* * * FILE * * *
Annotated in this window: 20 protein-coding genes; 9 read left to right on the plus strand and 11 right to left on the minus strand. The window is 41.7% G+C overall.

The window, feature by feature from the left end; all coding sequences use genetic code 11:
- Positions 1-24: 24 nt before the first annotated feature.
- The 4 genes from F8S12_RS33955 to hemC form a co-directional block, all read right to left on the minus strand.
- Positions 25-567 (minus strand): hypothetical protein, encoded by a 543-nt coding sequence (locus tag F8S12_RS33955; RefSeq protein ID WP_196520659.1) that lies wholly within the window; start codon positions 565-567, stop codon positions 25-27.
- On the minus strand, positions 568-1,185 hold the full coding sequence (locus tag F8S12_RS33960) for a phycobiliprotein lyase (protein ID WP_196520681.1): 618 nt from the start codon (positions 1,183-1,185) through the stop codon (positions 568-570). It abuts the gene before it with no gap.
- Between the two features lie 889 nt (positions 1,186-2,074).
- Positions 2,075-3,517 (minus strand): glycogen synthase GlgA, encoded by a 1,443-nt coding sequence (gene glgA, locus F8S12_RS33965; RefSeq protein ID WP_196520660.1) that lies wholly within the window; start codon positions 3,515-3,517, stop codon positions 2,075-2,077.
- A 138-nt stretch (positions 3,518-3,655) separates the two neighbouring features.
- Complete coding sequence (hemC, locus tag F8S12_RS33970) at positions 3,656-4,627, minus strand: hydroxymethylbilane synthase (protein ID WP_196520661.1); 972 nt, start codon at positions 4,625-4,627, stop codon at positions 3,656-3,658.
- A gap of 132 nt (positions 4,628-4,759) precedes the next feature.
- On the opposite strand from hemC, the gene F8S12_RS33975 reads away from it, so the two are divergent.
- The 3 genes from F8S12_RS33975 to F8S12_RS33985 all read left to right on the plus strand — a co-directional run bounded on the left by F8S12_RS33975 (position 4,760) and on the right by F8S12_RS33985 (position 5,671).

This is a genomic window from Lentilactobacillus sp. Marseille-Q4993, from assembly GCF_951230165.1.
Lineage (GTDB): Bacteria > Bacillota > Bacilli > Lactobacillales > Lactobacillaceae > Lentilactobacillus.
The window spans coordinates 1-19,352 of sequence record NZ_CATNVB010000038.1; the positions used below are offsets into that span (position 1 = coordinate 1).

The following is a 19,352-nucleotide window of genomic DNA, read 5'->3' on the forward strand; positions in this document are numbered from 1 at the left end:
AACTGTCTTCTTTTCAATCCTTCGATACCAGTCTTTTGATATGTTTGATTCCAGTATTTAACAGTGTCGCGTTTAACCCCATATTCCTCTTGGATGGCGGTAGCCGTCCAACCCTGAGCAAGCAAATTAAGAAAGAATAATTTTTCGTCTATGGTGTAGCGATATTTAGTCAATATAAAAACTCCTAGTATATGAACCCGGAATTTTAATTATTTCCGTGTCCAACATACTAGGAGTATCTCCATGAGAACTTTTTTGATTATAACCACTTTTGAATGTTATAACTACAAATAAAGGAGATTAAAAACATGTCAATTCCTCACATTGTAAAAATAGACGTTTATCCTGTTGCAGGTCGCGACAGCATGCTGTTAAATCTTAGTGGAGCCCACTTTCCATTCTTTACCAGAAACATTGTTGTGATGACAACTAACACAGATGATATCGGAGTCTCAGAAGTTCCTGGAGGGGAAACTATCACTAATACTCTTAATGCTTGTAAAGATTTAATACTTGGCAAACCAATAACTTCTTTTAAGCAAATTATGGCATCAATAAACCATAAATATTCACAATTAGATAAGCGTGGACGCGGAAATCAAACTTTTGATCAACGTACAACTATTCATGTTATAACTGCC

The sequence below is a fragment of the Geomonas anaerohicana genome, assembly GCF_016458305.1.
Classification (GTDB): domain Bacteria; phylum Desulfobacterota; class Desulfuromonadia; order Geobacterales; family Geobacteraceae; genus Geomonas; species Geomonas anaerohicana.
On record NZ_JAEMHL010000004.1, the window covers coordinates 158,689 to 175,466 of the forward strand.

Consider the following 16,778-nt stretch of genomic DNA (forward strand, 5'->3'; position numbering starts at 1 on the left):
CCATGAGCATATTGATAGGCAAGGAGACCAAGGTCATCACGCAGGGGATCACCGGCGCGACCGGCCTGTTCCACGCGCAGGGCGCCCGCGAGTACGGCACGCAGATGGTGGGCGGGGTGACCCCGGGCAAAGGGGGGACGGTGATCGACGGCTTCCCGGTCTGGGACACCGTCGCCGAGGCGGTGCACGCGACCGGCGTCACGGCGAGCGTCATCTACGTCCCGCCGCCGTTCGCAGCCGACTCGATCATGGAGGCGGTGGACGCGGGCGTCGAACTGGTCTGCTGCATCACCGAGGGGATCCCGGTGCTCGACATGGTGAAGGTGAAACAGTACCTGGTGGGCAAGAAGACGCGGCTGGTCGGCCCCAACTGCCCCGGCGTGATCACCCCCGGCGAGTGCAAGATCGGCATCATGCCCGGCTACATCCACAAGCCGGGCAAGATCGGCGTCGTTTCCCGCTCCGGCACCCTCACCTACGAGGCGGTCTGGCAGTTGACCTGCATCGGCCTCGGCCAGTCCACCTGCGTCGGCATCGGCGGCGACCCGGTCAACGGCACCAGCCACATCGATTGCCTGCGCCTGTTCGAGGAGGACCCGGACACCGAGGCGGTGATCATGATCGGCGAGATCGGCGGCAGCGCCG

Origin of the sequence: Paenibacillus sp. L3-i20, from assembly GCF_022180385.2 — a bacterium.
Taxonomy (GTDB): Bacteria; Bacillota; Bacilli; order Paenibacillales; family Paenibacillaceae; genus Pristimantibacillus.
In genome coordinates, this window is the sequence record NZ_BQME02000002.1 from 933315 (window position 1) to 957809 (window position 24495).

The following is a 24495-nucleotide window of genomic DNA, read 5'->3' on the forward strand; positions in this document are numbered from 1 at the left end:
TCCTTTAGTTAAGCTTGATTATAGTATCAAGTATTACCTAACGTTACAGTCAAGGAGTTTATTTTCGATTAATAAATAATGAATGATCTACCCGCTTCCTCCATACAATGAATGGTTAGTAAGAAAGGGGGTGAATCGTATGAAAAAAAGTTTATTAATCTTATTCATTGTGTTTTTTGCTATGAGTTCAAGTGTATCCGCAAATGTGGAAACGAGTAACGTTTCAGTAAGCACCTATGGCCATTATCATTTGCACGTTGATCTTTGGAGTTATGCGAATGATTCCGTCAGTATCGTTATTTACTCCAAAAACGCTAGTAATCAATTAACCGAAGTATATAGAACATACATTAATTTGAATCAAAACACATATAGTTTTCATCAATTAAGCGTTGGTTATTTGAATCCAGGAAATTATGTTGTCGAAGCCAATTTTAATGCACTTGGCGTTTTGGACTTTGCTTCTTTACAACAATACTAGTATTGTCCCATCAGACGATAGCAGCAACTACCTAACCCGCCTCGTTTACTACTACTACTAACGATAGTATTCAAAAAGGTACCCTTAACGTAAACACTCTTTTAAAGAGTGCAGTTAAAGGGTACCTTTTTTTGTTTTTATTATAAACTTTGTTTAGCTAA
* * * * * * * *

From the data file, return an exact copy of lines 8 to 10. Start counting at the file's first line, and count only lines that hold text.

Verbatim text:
- Positions 2,075-3,517 (minus strand): glycogen synthase GlgA, encoded by a 1,443-nt coding sequence (gene glgA, locus F8S12_RS33965; RefSeq protein ID WP_196520660.1) that lies wholly within the window; start codon positions 3,515-3,517, stop codon positions 2,075-2,077.
- A 138-nt stretch (positions 3,518-3,655) separates the two neighbouring features.
- Complete coding sequence (hemC, locus tag F8S12_RS33970) at positions 3,656-4,627, minus strand: hydroxymethylbilane synthase (protein ID WP_196520661.1); 972 nt, start codon at positions 4,625-4,627, stop codon at positions 3,656-3,658.